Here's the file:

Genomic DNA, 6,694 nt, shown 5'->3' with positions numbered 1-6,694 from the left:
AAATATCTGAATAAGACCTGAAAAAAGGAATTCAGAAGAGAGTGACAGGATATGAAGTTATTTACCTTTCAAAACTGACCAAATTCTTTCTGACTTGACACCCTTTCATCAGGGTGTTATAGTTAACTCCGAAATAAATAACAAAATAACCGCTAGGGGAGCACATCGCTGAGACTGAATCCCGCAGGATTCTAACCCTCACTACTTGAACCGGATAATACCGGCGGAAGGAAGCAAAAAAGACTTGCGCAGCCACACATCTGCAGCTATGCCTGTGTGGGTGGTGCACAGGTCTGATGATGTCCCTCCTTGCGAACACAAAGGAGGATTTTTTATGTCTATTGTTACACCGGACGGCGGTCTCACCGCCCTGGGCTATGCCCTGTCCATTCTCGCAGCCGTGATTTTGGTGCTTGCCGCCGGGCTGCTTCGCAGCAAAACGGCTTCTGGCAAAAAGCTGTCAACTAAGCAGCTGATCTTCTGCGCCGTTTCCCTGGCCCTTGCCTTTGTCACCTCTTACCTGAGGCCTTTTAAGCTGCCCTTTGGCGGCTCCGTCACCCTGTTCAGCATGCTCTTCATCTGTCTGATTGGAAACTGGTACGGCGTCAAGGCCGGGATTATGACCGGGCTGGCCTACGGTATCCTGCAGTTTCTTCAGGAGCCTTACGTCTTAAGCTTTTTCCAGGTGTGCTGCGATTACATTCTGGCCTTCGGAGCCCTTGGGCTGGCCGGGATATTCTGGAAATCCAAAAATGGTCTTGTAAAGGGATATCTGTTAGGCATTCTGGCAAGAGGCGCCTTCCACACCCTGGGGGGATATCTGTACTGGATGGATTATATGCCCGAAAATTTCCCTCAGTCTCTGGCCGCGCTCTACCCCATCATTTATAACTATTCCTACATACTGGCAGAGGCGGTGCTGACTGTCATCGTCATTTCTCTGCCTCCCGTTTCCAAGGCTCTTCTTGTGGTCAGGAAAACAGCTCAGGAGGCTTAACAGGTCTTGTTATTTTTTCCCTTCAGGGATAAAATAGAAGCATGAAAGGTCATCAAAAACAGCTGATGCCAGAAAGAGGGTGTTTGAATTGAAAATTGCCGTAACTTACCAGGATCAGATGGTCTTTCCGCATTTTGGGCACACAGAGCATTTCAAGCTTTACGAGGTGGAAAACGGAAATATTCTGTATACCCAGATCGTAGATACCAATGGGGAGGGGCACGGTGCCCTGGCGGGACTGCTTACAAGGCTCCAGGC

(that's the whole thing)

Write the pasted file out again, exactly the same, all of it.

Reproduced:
Genomic DNA, 6,694 nt, shown 5'->3' with positions numbered 1-6,694 from the left:
AAATATCTGAATAAGACCTGAAAAAAGGAATTCAGAAGAGAGTGACAGGATATGAAGTTATTTACCTTTCAAAACTGACCAAATTCTTTCTGACTTGACACCCTTTCATCAGGGTGTTATAGTTAACTCCGAAATAAATAACAAAATAACCGCTAGGGGAGCACATCGCTGAGACTGAATCCCGCAGGATTCTAACCCTCACTACTTGAACCGGATAATACCGGCGGAAGGAAGCAAAAAAGACTTGCGCAGCCACACATCTGCAGCTATGCCTGTGTGGGTGGTGCACAGGTCTGATGATGTCCCTCCTTGCGAACACAAAGGAGGATTTTTTATGTCTATTGTTACACCGGACGGCGGTCTCACCGCCCTGGGCTATGCCCTGTCCATTCTCGCAGCCGTGATTTTGGTGCTTGCCGCCGGGCTGCTTCGCAGCAAAACGGCTTCTGGCAAAAAGCTGTCAACTAAGCAGCTGATCTTCTGCGCCGTTTCCCTGGCCCTTGCCTTTGTCACCTCTTACCTGAGGCCTTTTAAGCTGCCCTTTGGCGGCTCCGTCACCCTGTTCAGCATGCTCTTCATCTGTCTGATTGGAAACTGGTACGGCGTCAAGGCCGGGATTATGACCGGGCTGGCCTACGGTATCCTGCAGTTTCTTCAGGAGCCTTACGTCTTAAGCTTTTTCCAGGTGTGCTGCGATTACATTCTGGCCTTCGGAGCCCTTGGGCTGGCCGGGATATTCTGGAAATCCAAAAATGGTCTTGTAAAGGGATATCTGTTAGGCATTCTGGCAAGAGGCGCCTTCCACACCCTGGGGGGATATCTGTACTGGATGGATTATATGCCCGAAAATTTCCCTCAGTCTCTGGCCGCGCTCTACCCCATCATTTATAACTATTCCTACATACTGGCAGAGGCGGTGCTGACTGTCATCGTCATTTCTCTGCCTCCCGTTTCCAAGGCTCTTCTTGTGGTCAGGAAAACAGCTCAGGAGGCTTAACAGGTCTTGTTATTTTTTCCCTTCAGGGATAAAATAGAAGCATGAAAGGTCATCAAAAACAGCTGATGCCAGAAAGAGGGTGTTTGAATTGAAAATTGCCGTAACTTACCAGGATCAGATGGTCTTTCCGCATTTTGGGCACACAGAGCATTTCAAGCTTTACGAGGTGGAAAACGGAAATATTCTGTATACCCAGATCGTAGATACCAATGGGGAGGGGCACGGTGCCCTGGCGGGACTGCTTACAAGGCTCCAGGC